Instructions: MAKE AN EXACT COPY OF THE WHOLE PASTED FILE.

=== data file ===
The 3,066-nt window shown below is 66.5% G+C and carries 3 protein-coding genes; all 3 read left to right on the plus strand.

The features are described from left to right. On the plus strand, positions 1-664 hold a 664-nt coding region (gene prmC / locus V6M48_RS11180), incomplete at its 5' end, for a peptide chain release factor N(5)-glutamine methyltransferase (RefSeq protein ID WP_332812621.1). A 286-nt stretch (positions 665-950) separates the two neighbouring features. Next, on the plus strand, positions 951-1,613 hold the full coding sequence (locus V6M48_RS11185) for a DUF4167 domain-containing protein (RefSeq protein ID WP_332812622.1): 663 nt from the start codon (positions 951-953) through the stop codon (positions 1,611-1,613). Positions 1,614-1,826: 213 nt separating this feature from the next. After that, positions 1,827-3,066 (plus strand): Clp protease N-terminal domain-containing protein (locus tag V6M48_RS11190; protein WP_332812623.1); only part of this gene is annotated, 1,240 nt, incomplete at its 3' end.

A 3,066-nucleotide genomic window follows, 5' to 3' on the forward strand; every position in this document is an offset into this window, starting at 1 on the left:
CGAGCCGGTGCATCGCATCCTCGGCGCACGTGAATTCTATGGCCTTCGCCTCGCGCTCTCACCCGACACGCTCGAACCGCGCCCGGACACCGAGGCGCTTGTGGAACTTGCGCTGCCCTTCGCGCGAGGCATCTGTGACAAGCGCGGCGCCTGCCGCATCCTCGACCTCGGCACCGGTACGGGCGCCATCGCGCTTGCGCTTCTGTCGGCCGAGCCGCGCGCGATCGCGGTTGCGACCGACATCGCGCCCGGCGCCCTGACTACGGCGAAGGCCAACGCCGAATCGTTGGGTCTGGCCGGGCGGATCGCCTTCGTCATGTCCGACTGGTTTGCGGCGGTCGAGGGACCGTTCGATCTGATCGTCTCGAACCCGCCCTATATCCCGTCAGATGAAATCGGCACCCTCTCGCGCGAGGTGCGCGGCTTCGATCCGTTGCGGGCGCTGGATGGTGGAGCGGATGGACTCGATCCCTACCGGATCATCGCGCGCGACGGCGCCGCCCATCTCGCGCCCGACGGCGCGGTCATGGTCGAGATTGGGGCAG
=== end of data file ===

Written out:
The 3,066-nt window shown below is 66.5% G+C and carries 3 protein-coding genes; all 3 read left to right on the plus strand.

The features are described from left to right. On the plus strand, positions 1-664 hold a 664-nt coding region (gene prmC / locus V6M48_RS11180), incomplete at its 5' end, for a peptide chain release factor N(5)-glutamine methyltransferase (RefSeq protein ID WP_332812621.1). A 286-nt stretch (positions 665-950) separates the two neighbouring features. Next, on the plus strand, positions 951-1,613 hold the full coding sequence (locus V6M48_RS11185) for a DUF4167 domain-containing protein (RefSeq protein ID WP_332812622.1): 663 nt from the start codon (positions 951-953) through the stop codon (positions 1,611-1,613). Positions 1,614-1,826: 213 nt separating this feature from the next. After that, positions 1,827-3,066 (plus strand): Clp protease N-terminal domain-containing protein (locus tag V6M48_RS11190; protein WP_332812623.1); only part of this gene is annotated, 1,240 nt, incomplete at its 3' end.

A 3,066-nucleotide genomic window follows, 5' to 3' on the forward strand; every position in this document is an offset into this window, starting at 1 on the left:
CGAGCCGGTGCATCGCATCCTCGGCGCACGTGAATTCTATGGCCTTCGCCTCGCGCTCTCACCCGACACGCTCGAACCGCGCCCGGACACCGAGGCGCTTGTGGAACTTGCGCTGCCCTTCGCGCGAGGCATCTGTGACAAGCGCGGCGCCTGCCGCATCCTCGACCTCGGCACCGGTACGGGCGCCATCGCGCTTGCGCTTCTGTCGGCCGAGCCGCGCGCGATCGCGGTTGCGACCGACATCGCGCCCGGCGCCCTGACTACGGCGAAGGCCAACGCCGAATCGTTGGGTCTGGCCGGGCGGATCGCCTTCGTCATGTCCGACTGGTTTGCGGCGGTCGAGGGACCGTTCGATCTGATCGTCTCGAACCCGCCCTATATCCCGTCAGATGAAATCGGCACCCTCTCGCGCGAGGTGCGCGGCTTCGATCCGTTGCGGGCGCTGGATGGTGGAGCGGATGGACTCGATCCCTACCGGATCATCGCGCGCGACGGCGCCGCCCATCTCGCGCCCGACGGCGCGGTCATGGTCGAGATTGGGGCAG